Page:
Collegiate athletes in Michigan could be compensated for the use of their name, image and likeness under new legislation that passed out of a state House panel on Thursday.
The NCAA announced in October it would set new rules allowing athletes to be compensated by January 2021, but two House bills would move that date up in Michigan to July 2020.
Former Michigan State University football player state Rep. Joe Tate (D-Detroit) introduced House Bill 5218 and former Kalamazoo College tennis player Rep. Brandt Iden (R-Oshtemo) introduced House Bill 5217 in November 2019. Both Reps testified about the need for the bills in front of the state House Oversight Committee on Thursday, saying it’s the right and fair thing to do for student athletes.
Tate said although there was a 20-hour cap while he was at MSU on time commitments like practices and team meetings, it was a full-time job year-round for the team, which would independently workout and prepare for upcoming games.
State Rep. Darrin Camilleri (D-Brownstown Twp.) backed up Tate’s comments, saying that the full-time job of being a student athlete is only made more difficult with the responsibility of balancing being students, passing classes, spending time with family and trying to have a social life.
“The unpaid labor that has been given by so many students for so many years. I think it deserves to get repaid,” Camilleri said. “I think that this is a step forward in helping make that right for a lot of kids to make sure that they have the best opportunities.”
As it stands now, athletes can not make brand deals or profit from companies using their image whereas their peers have every right under a free market.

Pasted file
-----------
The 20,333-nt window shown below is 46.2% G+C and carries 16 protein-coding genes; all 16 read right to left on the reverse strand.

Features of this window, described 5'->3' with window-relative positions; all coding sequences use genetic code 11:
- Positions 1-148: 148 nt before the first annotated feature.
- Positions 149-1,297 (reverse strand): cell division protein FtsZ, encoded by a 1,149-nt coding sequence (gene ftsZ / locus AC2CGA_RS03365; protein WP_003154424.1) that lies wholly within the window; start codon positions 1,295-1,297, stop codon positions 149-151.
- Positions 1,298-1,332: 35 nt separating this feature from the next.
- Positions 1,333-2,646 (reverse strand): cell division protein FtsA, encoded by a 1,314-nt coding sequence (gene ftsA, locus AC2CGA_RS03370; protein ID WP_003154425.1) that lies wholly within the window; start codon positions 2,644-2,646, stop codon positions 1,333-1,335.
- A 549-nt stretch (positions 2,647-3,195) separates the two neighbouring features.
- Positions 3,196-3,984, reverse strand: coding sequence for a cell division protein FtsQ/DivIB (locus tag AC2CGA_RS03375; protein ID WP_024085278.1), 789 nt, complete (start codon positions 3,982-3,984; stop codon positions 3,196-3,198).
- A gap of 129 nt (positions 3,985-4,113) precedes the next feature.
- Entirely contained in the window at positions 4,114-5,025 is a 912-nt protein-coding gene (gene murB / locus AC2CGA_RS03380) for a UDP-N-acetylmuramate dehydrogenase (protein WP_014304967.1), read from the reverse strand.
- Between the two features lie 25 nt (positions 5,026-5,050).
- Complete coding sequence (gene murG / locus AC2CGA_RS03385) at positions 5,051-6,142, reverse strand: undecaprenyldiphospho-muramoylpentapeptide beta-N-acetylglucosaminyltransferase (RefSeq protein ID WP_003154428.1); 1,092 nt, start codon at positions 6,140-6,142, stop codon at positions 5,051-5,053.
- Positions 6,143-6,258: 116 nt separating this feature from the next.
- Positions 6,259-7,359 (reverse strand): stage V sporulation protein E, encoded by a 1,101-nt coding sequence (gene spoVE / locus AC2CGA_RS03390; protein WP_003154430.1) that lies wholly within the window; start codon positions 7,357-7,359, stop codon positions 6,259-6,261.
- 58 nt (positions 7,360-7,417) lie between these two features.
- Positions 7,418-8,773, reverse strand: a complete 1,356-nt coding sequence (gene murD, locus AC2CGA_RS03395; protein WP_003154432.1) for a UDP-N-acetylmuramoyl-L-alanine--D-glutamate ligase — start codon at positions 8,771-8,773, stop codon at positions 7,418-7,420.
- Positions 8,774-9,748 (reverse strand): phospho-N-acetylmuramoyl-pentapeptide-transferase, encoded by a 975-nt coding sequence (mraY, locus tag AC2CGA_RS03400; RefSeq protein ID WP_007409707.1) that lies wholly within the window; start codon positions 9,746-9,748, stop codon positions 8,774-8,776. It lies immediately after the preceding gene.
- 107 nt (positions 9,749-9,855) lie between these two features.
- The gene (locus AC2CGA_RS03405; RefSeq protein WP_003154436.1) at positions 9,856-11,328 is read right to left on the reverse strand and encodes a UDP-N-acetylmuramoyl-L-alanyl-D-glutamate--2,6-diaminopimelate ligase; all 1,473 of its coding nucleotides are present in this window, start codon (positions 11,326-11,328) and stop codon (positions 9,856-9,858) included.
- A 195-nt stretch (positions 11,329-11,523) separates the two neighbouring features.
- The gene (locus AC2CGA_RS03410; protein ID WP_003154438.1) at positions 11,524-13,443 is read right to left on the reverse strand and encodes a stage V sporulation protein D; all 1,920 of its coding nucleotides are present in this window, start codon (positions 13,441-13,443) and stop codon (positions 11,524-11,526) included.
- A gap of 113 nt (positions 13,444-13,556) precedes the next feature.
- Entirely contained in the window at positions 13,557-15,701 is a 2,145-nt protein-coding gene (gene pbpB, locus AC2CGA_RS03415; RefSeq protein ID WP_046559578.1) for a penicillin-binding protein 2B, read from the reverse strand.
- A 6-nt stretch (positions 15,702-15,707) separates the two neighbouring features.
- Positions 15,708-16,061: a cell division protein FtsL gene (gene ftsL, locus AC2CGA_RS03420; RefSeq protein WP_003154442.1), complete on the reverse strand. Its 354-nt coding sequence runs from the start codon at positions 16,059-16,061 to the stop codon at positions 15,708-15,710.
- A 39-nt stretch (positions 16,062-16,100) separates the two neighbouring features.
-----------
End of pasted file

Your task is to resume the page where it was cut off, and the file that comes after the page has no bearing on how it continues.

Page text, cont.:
State Rep. Cynthia Johnson (D-Detroit) offered her full support, saying the bills will help specifically marginalized athletes to benefit from their hard work. She credited the bills for their bipartisan support, allowing athletes to enter a market where many are highly demanded.
Jokes about the value of the free market and beating Ohio State University were interjected between statements.
Though the bills passed through the committee and will next be reviewed by the House Ways and Means Committee before going to the House floor, not all parties were in support. Daniel Hurley, who serves as CEO of the Michigan Association of State Universities, said the bills would be a detriment to college athletes and the state should wait for a national solution from the NCAA.
“In talking with the athletic directors, they would know through their observations that there is potential harm to students,” Hurley said. “You need to take care of their educational commitments, in class, studying, tutoring and of course, the practice, etc. You don’t want that education to fall by the wayside.”
State Rep. Matt Hall (R-Marshall) and a few others on the committee asked if the restrictions by the NCAA have deterred athletes from finishing school. Once athletes go pro, they have the option to make money outside of a scholarship. Hall said today’s team structure has fallen away from the “golden days” of college athletics in the 1980s and 90s where athletes seemed to stay three or four years.
“It seems like every year I have to relearn the players because it’s like a whole new team,” Hall said.
More and more college athletes are leaving school early to go pro, A record number of 111 college underclassmen declared for the 2020 NFL draft, according to Sporting News.
Neither Tate nor Iden confirmed the restrictions have led to this uptick, but argued that athletes should have the same right to enterprise themselves and market their brand as their peers do.